Most of the nature style amano scapes that many people fancy are largely green heavy. It’s just that it’s hard to grow carpet in low tech. My low tech carpets take about 3 months to grow in. After they have grown in I maintain the scape for a year or so before changing. Avoid algae by having a very low bio-load and healthy plants. This goes the same for my high tech tanks.
Use anubias, crypts, moss, ferns, and other low light less demanding plants. Dwarf Hair Grass is good but requires quite a bit of light. Hemianthus glomeratus also known as baby tears or pearlweed work well in a low tech set up. Obviously java fern and anubias combination do well also. Alternanthera Reineckii is okay but shouldn’t be shaded. Sword plants are good choices for larger plants and there are a variety of them. Most mosses do well as they have requirements that are easily met in a low tech tank.
However, depending on how the plant growth shoots form, not all are suitable for pruning into dense bush form. Rotala rotundifolia/wallichi, Hemianthus glomeratus, Ludwigia arcuata/brevipes, Limnophila aromatic/vietnam are some examples of plants suitable for dense background bushes. Ludwigia repens is one of the worst; it grows wide and open with large flattish leaves. Some others like Rotala macrandra/Ludwigia pantanal prefer to be unshaded, and doesn’t form a lot of side shoots (and look nicer with a single large shoot).
It’s a combination of trimming off the tops to a height that I want, and pre-emptively pinching or cutting off tips that start to grow towards a direction that I don’t want it spreading to. For many stem plants if the rooted stem is quite strong and healthy, then the top can be trimmed off repeatedly. Often side shoots sprout fast.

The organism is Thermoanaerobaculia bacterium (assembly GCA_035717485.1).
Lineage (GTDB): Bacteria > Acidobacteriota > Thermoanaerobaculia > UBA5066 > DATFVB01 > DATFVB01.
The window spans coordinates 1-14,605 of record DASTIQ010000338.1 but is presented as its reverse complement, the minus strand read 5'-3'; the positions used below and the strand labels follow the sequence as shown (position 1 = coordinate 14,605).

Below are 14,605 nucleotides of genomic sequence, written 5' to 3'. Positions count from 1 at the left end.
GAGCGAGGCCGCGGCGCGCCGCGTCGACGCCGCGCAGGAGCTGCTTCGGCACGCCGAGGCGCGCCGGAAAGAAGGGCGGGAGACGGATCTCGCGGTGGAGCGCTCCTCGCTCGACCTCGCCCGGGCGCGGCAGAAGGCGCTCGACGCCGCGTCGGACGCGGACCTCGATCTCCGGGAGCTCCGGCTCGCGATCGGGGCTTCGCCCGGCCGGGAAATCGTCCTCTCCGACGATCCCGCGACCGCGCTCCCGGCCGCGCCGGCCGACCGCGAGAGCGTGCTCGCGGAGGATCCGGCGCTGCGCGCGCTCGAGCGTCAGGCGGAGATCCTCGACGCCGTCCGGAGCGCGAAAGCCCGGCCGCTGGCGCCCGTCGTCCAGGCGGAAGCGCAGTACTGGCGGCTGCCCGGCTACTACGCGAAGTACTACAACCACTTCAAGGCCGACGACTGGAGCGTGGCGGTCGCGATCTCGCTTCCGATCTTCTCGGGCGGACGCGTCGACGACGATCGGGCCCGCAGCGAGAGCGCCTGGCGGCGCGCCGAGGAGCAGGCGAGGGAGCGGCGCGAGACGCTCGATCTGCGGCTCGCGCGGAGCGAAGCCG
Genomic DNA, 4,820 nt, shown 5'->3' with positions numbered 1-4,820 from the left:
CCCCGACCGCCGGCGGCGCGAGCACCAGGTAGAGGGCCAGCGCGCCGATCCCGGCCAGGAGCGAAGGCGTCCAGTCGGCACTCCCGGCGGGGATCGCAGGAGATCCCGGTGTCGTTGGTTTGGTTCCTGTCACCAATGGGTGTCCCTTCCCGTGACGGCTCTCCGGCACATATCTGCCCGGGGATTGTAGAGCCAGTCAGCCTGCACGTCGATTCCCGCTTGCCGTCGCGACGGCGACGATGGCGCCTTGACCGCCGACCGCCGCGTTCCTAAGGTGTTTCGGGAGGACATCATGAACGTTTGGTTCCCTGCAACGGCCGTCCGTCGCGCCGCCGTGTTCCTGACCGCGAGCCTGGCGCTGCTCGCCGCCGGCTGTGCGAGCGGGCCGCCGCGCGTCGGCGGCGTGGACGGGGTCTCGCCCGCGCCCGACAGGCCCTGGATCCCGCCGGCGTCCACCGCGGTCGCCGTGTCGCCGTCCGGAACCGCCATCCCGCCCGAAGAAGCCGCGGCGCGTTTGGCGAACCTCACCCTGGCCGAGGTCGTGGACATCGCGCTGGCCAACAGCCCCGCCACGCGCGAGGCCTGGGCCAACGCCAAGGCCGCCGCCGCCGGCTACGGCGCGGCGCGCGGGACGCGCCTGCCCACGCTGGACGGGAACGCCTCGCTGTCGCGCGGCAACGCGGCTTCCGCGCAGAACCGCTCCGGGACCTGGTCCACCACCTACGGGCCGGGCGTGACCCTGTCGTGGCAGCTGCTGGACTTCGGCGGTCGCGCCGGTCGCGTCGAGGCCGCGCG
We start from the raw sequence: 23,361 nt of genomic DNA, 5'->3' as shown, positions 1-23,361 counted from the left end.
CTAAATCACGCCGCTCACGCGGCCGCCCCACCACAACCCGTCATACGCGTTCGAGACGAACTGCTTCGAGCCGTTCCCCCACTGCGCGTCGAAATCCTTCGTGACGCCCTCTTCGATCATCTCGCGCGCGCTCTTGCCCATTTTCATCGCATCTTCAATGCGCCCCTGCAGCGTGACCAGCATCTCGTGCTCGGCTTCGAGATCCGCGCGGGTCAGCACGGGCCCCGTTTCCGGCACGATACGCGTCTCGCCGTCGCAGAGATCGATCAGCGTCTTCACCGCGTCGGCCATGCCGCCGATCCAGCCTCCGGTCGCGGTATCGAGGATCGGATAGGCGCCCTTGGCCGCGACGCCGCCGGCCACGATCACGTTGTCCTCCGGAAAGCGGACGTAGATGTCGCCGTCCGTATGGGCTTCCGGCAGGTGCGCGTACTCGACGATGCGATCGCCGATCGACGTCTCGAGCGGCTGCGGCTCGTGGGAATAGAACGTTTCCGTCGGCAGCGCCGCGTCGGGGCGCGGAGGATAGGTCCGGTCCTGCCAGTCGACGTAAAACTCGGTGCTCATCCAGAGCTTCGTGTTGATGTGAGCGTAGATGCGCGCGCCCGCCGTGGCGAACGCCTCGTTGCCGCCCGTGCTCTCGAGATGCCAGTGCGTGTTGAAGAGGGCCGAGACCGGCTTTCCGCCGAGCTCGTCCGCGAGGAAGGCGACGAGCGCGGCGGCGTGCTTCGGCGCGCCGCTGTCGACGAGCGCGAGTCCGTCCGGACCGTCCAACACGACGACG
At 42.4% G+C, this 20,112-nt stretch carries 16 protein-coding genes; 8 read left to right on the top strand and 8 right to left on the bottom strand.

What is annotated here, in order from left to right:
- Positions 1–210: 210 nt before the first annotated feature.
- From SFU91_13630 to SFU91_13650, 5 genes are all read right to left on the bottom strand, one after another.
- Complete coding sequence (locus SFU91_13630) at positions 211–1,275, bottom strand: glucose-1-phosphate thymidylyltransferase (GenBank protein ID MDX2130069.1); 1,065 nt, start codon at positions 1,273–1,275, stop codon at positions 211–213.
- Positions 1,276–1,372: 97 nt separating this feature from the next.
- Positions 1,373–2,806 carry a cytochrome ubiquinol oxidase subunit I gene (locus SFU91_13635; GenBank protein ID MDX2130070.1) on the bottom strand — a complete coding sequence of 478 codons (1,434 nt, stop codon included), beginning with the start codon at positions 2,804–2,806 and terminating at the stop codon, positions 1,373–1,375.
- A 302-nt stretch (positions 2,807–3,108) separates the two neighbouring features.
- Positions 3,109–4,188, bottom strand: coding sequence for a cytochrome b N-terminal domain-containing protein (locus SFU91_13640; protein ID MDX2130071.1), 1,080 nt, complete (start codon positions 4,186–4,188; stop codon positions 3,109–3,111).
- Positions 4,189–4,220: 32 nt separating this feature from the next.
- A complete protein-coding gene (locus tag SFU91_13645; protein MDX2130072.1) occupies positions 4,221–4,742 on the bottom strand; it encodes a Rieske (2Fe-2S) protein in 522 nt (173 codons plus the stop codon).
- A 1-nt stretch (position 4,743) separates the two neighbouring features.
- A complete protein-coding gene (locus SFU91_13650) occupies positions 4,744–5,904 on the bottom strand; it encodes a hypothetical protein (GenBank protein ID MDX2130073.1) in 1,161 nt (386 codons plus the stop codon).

About every 4 months I allow the current batch to grow longer, then do a replanting of tops (where the top node to bottom has no branching). I think that trimming and allowing side shoots to sprout allows more self-organization (because the plant will grow in a way that doesn’t shade itself that much), it makes for a neater, denser bush.
Replanting tops kinda resets the plant form to be competitive against surrounding plants. In the search for neater tanks I’ve been doing a lot more pruning and almost no replanting for tops until after many months. this is just a theory based on observation though. It seems to apply to other plants as well.
Summary of Low Tech Like Why Do it?
Low tech planted tanks are cheap to set up as well as easy. During the initial months growth, quality, and speed are quite similar to some high tech setups. Long term though the growth effect runs out after about 9 – 11 months from setup. I have tried before to know the effects of course; and it begins to suffer the same way as when high tech tanks run out of CO2. Poor growth, it becomes sparse and less dense, some species don’t do well, then algae starts to appear.
Read More About Ethylene Elongation
To learn more about ethylene elongation you can read Ethylene-promoted Elongation: an adaptation to submergence stress by Michael B. Jackson Oxford Press.